Twenty-seven years ago this month, I stood at the front of St. Joseph’s Church next to my best friend as we waited for his bride to walk up the aisle. She was preceded by her ring bearer, a little boy named Stuart.
Mary and Stuart met while she was an oncology nurse at Methodist Hospital and he was undergoing cancer treatments. They formed a strong bond, growing close as only caregiver and patient can. For his part, Stuart was a tough little guy who maintained a cheerful disposition and a positive attitude throughout. And Mary, well… I’ve told you about her before.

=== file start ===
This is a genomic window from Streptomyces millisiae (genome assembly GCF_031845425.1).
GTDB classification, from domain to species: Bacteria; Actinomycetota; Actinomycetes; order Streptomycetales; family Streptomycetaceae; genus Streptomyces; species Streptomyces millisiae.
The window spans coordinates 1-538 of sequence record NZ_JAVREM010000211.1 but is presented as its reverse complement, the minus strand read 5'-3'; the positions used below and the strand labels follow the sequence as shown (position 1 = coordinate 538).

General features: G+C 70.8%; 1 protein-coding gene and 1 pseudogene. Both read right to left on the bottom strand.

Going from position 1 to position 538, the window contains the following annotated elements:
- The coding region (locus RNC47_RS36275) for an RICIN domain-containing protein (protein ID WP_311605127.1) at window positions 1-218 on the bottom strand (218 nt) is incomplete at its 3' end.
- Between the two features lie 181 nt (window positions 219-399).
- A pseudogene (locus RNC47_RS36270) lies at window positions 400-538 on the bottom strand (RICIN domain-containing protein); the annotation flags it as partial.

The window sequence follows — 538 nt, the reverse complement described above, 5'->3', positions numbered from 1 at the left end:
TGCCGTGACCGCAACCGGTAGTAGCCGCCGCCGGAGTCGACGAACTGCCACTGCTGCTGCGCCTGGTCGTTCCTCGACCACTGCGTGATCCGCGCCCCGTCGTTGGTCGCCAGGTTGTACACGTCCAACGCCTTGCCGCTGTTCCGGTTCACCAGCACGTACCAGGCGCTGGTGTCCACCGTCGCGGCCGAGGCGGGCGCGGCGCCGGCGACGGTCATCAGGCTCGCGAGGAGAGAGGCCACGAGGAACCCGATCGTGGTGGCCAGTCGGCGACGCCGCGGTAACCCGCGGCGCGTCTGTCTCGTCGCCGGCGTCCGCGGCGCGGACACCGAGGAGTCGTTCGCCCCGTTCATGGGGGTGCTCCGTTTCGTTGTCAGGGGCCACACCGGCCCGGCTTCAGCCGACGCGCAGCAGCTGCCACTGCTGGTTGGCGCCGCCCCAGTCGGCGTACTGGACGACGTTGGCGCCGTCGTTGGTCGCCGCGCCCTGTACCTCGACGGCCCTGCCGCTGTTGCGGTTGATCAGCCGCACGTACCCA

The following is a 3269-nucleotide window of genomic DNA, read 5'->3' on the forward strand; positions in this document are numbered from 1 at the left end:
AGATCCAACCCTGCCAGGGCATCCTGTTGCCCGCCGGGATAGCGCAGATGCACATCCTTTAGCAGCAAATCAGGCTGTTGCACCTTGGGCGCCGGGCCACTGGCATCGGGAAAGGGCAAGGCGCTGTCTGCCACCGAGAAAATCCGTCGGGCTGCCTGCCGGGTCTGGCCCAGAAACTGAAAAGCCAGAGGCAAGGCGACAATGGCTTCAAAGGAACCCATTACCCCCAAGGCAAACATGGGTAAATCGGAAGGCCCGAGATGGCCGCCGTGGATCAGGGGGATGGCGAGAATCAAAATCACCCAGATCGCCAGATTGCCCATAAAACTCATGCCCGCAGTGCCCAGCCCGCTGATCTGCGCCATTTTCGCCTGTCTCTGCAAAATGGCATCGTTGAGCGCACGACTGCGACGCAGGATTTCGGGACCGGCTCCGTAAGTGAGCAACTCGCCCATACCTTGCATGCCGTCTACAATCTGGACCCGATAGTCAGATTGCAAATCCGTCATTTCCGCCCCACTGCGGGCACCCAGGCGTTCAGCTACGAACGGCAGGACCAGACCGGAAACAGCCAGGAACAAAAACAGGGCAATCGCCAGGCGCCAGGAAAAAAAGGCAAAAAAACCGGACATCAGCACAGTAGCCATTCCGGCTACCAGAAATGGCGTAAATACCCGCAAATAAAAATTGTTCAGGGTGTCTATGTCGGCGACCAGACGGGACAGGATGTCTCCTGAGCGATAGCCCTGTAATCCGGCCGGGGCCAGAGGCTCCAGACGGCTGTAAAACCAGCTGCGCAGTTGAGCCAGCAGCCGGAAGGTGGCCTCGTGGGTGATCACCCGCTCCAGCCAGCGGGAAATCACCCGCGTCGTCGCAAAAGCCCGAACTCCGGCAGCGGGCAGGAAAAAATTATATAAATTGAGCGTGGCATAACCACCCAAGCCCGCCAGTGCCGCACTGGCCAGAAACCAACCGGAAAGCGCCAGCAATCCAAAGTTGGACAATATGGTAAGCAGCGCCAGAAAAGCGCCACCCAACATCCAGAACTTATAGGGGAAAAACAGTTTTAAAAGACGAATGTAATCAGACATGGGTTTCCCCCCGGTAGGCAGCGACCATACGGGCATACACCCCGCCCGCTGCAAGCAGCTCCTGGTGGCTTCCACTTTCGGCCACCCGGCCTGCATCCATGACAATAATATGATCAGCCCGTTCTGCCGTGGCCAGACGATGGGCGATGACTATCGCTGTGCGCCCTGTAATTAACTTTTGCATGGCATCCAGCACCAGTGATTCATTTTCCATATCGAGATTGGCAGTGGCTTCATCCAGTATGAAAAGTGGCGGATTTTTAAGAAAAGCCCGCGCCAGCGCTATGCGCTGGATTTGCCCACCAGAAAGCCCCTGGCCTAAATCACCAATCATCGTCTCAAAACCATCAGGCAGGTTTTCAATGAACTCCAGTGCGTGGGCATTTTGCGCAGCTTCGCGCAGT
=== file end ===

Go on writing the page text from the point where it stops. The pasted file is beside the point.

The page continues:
Stuart is about 30 now, married, perhaps with kids of his own. I’ve thought of him often over the years and I’m struck by how thin the margin is between success and failure. In his individual case, the treatments worked and he’s gone on to live a fruitful life. But there are so many others with tragically different outcomes. I imagine how many kids we’ve lost, how much of a difference they could have made in the world, how they may have gone on to truly change the fabric of our lives. What measure of blessings could have been realized had they lived?
I have no doubt that we’ll eventually find a cure for cancer, but I’m troubled by the word ‘eventually.’ Why not now? Why not today?